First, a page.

11-13 November 2019
Africa/Johannesburg timezone
SA-ESRF Light Source Conference

Conclusion and Actions

11 Nov 2019, 15:25


Prof. Simon Connell (University of Johannesburg)


The Floor and Panel come to Resolutions and Conclusions. Conclusions This SA-ESRF meeting builds on more than a decade long deep commitment to develop the User Base in Africa reflecting the Global nature of Science and the ESRF as a leading international facility. ESRF-EBS represents a very dramatic increase in figure of merit (FOM) of performance of both source and detector (100x100) or about 10000 time more powerful. In addition completely novel with also novel techniques and opportunities emerge. The novelty means there is not really experience yet and so the exploitation of the new capacity requires partnerships with beamline scientists. This meeting extends the possibility for all to grow their contacts within the ESRF or launch new ones. This should lead to the development of proposals ready for March 2020 The meeting noted the increased number of projects and organisations involved and shares the vision of working together in a common coherent vision, not only for South Africa, but also for Africa (training, impactful science, science for development....) For example, there were also talks from the AFCA (IUCr AND PCCR), the START program, ANSDAC, ASNEAM, LAAAMP and also the neutron related complimentary techniques at Necsa. All programmes and projects were stakeholders and could work together coherently avoiding silos, and build the common vision of growing the User Base in South Africa, with training, mobility and shared local infrastructure. The ESRF were committed to the concept of coherence and inclusivity of stakeholders. The coherence of the South African Community had suffered because of the failure of the NRF to provide regular support for the Science@Synchrotrons biennial conference since 2011 and also to not respond to the SAILS Proposal which would replace the SRRIC. The DSI and NRF meanwhile supported other similar programmes, such as the SA-CERN programme. The SAILS (or SA Light Source user community) would grow even more than this programme, as it was more interdisciplinary, with more members, with at least the same or better opportunities for training, technology transfer and innovation. Meanwhile we are only a volunteer management and are under-resourced to grow coherently, develop joint proposals, provide training and audit and comment our performance. The meeting agreed to revive SAILS with or without the support of the DST and NRF. We could go elsewhere to seek funding, but we recognise it made more sense for the NRF and DSI to understand their role to support this group.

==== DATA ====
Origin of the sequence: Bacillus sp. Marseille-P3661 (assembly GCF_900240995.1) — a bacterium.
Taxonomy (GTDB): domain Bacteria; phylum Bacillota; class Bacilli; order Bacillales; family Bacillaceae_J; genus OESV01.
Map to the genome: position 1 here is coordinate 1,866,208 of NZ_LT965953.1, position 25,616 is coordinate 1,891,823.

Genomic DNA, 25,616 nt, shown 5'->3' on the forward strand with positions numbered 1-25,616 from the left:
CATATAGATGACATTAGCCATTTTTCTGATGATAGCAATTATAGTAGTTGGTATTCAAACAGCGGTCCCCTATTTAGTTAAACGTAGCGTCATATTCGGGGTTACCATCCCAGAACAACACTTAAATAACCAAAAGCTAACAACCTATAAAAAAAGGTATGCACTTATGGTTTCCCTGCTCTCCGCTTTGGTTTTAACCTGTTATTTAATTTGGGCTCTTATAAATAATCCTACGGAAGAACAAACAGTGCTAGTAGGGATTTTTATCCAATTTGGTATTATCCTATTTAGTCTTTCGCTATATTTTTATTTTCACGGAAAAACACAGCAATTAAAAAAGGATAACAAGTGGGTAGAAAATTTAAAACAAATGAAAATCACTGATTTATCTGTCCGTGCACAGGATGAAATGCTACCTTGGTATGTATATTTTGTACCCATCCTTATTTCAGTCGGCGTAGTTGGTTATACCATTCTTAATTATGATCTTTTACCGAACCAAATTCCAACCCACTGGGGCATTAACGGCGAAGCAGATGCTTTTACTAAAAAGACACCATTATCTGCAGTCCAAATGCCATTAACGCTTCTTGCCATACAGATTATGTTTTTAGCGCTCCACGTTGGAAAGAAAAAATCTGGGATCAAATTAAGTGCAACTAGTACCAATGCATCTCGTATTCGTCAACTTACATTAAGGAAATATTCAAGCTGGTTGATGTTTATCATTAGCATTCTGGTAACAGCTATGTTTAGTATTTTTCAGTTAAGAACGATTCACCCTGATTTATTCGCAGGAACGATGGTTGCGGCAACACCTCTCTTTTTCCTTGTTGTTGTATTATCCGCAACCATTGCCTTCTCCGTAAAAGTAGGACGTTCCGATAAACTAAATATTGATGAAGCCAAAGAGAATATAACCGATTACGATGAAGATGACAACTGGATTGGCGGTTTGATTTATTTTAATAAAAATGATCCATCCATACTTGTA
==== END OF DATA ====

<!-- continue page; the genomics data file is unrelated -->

Primary author

Prof. Simon Connell (University of Johannesburg)

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